Tag Archives: Brothers Grimm
Book Serendipity, Mid-March to Early May 2021
In early April, the publisher Canongate ran a newsletter competition for one reader to win a stack of their recent releases. All you had to do was reply with your favourite word. On Twitter they gave a rundown of the most popular responses. Turning up several times each were petrichor, mellifluous, and oleaginous. Most frequent of all was serendipity: I was one of 15 to submit it! And one of those entries, but not mine, won. Anyway, fun little story there.
I call it Book Serendipity when two or more books that I read at the same time or in quick succession have something pretty bizarre in common. Because I have so many books on the go at once (usually 20‒30), I suppose I’m more prone to such incidents. I’ve realized that, of course, synchronicity is really the more apt word, but this branding has stuck.
The following are in roughly chronological order.
- A white peacock is mentioned in Indelicacy by Amina Cain and The Mermaid of Black Conch by Monique Roffey, both of which were on the 2021 Rathbones Folio Prize shortlist.
- Speaking of that Rathbones Folio Prize shortlist, four of the eight were paperbacks with French flaps.
- The main character takes ballet lessons in Indelicacy by Amina Cain and A Feather on the Breath of God by Sigrid Nunez.
- Mermaids! A big theme in The Mermaid of Black Conch by Monique Roffey (of course) and The Republic of Love by Carol Shields, but they’re also mentioned in the opening story of The Office of Historical Corrections by Danielle Evans and are main characters in “The Pangs of Love” by Jane Gardam in the anthology Close Company.
- The Brothers Grimm story about brothers who have been transformed into swans and their sister who sews shirts out of nettles to turn them back is reworked in The Charmed Wife by Olga Grushin and used as a metaphor in Dusk, Night, Dawn by Anne Lamott.
- An electric carving knife is mentioned as a means of suicide (yipes!) in The Inevitable by Katie Engelhart and Woman on the Edge of Time by Marge Piercy.
- A discussion of the distinction between the fear of dying and the fear of being dead in This Party’s Dead by Erica Buist and The Inevitable by Katie Engelhart.
- Two novels in a row in which an older man is appalled by the squalor of his young girlfriend’s apartment, and she calls him “daddy” during sex (double yipes!), made the Dylan Thomas Prize shortlist: Luster by Raven Leilani and My Dark Vanessa by Kate Elizabeth Russell.
- Architect husbands in The Push by Ashley Audrain and The Art of Falling by Danielle McLaughlin (and, last year, in A Celibate Season by Blanche Howard and Carol Shields), as well as a female architect as a main character in The Living Sea of Waking Dreams by Richard Flanagan earlier this year.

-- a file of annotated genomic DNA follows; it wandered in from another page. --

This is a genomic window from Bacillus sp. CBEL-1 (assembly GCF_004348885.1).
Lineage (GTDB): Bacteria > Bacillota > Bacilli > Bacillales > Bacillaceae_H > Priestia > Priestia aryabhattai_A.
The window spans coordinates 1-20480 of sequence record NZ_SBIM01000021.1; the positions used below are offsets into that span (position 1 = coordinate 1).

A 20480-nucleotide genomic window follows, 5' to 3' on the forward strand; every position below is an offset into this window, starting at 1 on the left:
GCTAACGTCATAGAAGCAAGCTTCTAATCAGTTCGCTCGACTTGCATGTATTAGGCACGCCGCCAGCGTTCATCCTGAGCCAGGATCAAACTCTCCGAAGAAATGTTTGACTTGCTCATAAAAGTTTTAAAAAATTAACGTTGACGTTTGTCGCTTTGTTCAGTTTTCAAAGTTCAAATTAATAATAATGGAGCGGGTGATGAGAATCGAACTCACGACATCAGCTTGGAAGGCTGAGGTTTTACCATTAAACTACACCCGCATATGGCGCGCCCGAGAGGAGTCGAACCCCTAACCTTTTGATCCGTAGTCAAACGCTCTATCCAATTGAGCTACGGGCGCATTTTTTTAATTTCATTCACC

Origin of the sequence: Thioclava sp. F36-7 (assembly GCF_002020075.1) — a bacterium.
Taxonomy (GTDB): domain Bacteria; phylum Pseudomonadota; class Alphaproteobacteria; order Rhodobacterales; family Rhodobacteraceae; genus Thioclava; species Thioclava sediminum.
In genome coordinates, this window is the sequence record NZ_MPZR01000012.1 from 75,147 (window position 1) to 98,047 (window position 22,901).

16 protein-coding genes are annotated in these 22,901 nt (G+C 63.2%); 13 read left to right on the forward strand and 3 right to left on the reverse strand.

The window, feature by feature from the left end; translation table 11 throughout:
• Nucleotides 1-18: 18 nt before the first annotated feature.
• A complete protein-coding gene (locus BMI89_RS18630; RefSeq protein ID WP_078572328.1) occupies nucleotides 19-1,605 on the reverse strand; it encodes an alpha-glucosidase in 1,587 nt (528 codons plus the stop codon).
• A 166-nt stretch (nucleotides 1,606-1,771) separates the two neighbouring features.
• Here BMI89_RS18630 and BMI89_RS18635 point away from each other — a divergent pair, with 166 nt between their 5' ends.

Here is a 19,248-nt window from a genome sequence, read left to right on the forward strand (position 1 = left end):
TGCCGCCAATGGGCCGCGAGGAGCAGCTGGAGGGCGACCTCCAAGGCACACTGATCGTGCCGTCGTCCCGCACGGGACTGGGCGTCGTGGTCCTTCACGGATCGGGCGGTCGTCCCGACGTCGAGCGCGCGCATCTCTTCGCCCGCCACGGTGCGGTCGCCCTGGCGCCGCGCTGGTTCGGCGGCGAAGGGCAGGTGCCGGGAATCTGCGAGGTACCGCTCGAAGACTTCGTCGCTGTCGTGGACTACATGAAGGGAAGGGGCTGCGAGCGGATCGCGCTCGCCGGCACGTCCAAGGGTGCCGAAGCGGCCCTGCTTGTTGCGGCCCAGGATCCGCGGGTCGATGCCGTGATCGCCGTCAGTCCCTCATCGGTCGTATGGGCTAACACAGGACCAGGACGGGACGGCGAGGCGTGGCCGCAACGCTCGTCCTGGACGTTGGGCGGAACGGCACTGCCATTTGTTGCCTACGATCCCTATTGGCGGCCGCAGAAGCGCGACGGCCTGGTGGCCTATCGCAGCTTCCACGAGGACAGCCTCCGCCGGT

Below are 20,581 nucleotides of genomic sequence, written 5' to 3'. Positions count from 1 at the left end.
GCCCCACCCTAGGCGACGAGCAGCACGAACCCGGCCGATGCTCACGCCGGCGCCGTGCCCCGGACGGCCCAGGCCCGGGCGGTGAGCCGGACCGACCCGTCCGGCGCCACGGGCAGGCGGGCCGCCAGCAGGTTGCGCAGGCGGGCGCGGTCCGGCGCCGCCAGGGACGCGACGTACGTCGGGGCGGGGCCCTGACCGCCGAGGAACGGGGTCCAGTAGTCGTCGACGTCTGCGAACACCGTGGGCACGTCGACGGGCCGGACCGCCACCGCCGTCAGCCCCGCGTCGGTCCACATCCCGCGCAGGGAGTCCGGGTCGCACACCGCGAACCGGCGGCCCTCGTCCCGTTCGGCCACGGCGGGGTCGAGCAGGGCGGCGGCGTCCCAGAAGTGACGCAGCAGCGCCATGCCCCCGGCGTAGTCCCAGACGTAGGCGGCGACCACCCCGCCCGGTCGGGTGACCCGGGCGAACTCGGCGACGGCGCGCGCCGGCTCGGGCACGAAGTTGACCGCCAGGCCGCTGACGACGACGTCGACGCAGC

- The next-to-last essay in the Trauma anthology quotes from The Bell Jar by Sylvia Plath, which I was also reading at the time.
- A mention of the eels in London absorbing cocaine from the Thames in the final essay in the Trauma anthology; I then moved right on to the last 40 pages of Nobody Is Talking About This by Patricia Lockwood and the same bizarre fact was mentioned. A week and a half later, there it was again, this time in Asylum Road by Olivia Sudjic.
- A mention of sailors’ habit of getting tattoos of swallows in The Circling Sky by Neil Ansell (who has a swallow tattoo, even though he’s not a sailor) and Birdsong in a Time of Silence by Steven Lovatt.
- A father and teenage child wander an unfamiliar city and enter a sex shop together (yipes yet again!) in Three O’Clock in the Morning by Gianrico Carofiglio and Ten Days by Austin Duffy.
- A mention of the same University of Virginia study in which people self-administered electric shocks to alleviate the boredom of sitting alone with their thoughts in Rooted by Lyanda Lynn Haupt and You’re Not Listening by Kate Murphy.
- Basho’s poetry and George Monbiot’s Feral are both cited in The Circling Sky by Neil Ansell and Rooted by Lyanda Lynn Haupt.
- A dead sister named Mattie in Consent by Annabel Lyon and Drowning Ruth by Christina Schwarz.
- A young Black female protagonist and the same family dynamic (the mother committed suicide and the father is in the Marines/Navy) in The Mothers by Brit Bennett and Luster by Raven Leilani.
- On the same night, I read about two pets encountering snow for the first time: a cat in Close Encounters of the Furred Kind by Tom Cox and a dog in Open Water by Caleb Azumah Nelson.
- A character is described as being as wide as they are tall in Mother for Dinner by Shalom Auslander and The Absolute Book by Elizabeth Knox.
- A character is known as Seventh in Mother for Dinner by Shalom Auslander and the story “The Pangs of Love” by Jane Gardam in the Close Company anthology. Plus, there’s Septimus in Mrs Dalloway by Virginia Woolf, which I’m reading concurrently with those two.